“So friends, every day do something that won’t compute.

Love the Lord. Love the world.

Take all that you have and be poor.

Love someone who does not deserve it…

Be joyful though you have considered all the facts.

Practice resurrection.”      …all the time.

The Selected Poems of Wendell Berry

To God be the glory! Christ is Risen!

Amen.

 

 

 

 

A pondering from The Rev. Lynn White, Priest Associate

Hunger

“Because of body’s hunger are we born,

And by contriving hunger are we fed;

Because of hunger is our work well done,

As so are songs well sung, and things well said.”

Sehnsucht by Anna Wickham

God is omniscient, omnipotent and omnipresent. Nearly as omnipresent is hunger. A newborn of any species arrives with an almost clean slate. Just about everything must be learned; sounds, thinking, muscle control, smells, the list is exhaustive. Hunger is a major exception. Anyone who has been around a newborn knows that the first expression of hunger is rooting for a food source. If it is not found, the distress/cry follows. The dictionary defines hunger as a desire, a yearning, a craving, a longing, a wanting, usually for or after something.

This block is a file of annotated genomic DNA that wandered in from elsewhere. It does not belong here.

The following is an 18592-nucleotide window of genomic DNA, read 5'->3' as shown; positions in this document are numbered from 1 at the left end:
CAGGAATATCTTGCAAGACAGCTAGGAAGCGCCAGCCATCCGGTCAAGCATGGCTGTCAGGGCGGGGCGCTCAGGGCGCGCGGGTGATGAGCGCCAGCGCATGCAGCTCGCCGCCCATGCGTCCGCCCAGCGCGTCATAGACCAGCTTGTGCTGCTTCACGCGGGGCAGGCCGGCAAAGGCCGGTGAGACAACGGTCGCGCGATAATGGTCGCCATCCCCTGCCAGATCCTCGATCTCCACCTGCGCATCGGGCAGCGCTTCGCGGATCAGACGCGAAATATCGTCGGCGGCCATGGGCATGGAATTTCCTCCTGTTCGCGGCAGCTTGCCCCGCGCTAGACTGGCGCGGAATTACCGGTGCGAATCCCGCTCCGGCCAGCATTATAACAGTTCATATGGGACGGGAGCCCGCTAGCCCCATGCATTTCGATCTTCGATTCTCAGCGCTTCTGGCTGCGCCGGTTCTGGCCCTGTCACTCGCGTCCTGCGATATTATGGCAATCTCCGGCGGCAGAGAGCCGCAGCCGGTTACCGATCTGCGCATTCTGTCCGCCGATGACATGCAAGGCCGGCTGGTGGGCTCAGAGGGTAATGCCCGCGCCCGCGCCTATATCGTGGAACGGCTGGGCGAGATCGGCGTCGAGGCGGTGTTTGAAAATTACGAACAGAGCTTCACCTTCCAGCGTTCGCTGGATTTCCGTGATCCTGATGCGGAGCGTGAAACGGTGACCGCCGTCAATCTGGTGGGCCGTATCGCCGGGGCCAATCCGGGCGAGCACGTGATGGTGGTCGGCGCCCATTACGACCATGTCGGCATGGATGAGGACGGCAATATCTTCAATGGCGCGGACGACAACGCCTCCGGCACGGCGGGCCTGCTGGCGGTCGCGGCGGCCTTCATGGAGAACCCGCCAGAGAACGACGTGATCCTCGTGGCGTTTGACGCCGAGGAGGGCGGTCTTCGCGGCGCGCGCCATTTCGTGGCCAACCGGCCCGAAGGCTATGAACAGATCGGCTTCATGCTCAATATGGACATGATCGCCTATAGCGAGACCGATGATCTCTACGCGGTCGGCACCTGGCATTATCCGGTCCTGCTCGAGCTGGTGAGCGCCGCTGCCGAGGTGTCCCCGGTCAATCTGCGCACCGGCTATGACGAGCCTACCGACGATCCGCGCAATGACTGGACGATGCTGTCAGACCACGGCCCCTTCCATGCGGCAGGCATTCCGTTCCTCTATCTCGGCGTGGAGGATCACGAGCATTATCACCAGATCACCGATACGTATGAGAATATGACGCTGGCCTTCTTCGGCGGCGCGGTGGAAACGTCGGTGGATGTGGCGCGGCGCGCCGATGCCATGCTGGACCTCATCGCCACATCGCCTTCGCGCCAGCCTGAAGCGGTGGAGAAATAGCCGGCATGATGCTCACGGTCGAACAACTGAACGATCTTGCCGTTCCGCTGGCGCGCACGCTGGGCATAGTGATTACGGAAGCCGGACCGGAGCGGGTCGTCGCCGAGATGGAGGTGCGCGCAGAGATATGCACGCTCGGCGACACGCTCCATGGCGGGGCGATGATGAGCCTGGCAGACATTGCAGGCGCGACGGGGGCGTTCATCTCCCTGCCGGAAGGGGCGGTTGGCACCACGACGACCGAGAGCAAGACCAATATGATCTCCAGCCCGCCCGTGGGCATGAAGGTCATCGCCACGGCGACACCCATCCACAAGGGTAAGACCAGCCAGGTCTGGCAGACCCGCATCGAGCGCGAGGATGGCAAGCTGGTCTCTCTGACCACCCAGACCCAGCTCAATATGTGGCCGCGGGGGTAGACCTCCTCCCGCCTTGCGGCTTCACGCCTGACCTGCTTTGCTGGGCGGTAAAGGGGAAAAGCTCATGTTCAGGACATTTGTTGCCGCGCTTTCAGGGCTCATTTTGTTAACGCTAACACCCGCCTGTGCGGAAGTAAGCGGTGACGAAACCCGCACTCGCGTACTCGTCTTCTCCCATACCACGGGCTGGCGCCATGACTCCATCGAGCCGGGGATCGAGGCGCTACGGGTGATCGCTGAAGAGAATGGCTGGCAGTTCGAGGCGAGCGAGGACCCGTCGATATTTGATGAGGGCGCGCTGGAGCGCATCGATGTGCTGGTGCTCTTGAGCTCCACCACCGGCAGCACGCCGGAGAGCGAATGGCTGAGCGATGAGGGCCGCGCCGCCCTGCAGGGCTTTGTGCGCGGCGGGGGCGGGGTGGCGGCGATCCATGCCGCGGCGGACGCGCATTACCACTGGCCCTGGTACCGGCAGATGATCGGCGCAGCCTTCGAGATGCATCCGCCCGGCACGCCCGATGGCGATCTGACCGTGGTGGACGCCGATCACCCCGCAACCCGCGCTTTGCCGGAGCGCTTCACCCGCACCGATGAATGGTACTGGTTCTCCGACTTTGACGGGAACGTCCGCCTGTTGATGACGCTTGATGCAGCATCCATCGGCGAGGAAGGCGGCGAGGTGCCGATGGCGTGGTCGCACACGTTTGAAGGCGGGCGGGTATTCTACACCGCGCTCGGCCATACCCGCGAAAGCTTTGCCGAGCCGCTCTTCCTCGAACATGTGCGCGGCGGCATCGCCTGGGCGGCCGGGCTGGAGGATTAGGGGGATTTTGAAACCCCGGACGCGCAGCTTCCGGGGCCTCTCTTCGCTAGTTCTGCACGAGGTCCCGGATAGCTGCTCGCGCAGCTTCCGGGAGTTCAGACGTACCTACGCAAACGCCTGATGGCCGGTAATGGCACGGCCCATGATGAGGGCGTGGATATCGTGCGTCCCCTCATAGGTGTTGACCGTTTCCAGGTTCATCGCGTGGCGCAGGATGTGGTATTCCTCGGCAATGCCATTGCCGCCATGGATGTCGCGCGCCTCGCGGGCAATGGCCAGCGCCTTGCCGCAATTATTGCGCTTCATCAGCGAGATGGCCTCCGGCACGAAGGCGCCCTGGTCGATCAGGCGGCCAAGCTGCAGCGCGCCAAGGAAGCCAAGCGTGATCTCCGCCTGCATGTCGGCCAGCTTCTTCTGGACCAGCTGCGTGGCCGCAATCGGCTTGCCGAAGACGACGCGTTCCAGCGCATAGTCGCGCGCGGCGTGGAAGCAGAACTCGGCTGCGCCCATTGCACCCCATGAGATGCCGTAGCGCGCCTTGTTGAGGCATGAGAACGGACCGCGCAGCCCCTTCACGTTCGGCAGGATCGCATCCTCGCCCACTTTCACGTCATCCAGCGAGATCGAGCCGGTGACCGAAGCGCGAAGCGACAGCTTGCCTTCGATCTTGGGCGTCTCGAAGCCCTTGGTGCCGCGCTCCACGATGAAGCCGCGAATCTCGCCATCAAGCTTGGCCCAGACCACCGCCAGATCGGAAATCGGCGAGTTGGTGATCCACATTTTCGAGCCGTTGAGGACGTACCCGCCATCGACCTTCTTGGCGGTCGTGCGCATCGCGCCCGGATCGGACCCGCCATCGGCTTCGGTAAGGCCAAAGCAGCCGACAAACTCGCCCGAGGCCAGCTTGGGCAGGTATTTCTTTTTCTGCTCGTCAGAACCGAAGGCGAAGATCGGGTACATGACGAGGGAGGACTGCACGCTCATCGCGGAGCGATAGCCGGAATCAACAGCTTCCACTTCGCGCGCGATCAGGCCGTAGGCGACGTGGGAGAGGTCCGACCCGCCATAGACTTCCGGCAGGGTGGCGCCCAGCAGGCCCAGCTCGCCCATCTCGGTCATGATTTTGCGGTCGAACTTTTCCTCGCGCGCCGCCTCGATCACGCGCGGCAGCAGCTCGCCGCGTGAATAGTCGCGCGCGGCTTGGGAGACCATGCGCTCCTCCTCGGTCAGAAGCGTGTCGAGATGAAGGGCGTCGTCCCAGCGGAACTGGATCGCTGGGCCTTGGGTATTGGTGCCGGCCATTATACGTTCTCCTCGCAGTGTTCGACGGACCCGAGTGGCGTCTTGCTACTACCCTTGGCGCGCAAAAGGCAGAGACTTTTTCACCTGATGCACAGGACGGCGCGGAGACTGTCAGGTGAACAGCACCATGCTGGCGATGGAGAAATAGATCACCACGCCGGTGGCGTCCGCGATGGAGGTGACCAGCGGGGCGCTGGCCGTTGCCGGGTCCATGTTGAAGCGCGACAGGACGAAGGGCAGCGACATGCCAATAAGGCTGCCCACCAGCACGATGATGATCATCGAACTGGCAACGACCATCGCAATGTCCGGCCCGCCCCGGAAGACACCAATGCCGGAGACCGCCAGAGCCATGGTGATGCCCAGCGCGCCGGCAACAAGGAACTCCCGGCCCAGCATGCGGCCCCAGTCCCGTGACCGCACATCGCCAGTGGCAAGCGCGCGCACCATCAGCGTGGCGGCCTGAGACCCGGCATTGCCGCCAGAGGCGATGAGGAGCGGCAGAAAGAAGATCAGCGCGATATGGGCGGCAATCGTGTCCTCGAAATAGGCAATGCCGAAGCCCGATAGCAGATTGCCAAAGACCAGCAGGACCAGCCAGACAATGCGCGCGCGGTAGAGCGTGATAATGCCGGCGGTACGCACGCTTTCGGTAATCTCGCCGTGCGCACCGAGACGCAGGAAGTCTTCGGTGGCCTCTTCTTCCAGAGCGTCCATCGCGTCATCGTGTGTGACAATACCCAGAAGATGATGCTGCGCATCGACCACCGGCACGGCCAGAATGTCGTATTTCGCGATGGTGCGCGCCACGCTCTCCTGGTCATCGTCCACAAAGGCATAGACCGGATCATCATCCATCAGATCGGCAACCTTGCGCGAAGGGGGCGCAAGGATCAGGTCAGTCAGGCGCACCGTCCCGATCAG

Because we recently went to NC to visit my Mother, and had two cancelled flights, we found ourselves in a hotel room one morning waiting for a next day afternoon flight. We did something we rarely do, turned on the TV. We found a nature program which was focused on The King of the Jungle, lions. We learned many things about the species, but the thing which has stuck in my mind is that a hungry lion, after a kill, can consume 60 pounds of meat in one sitting. I can’t even imagine a stomach large enough to contain 60 pounds, let alone a digestive system that could manage 60 pounds at one time. The image is one of satiation. The King of the Jungle was laid out flat.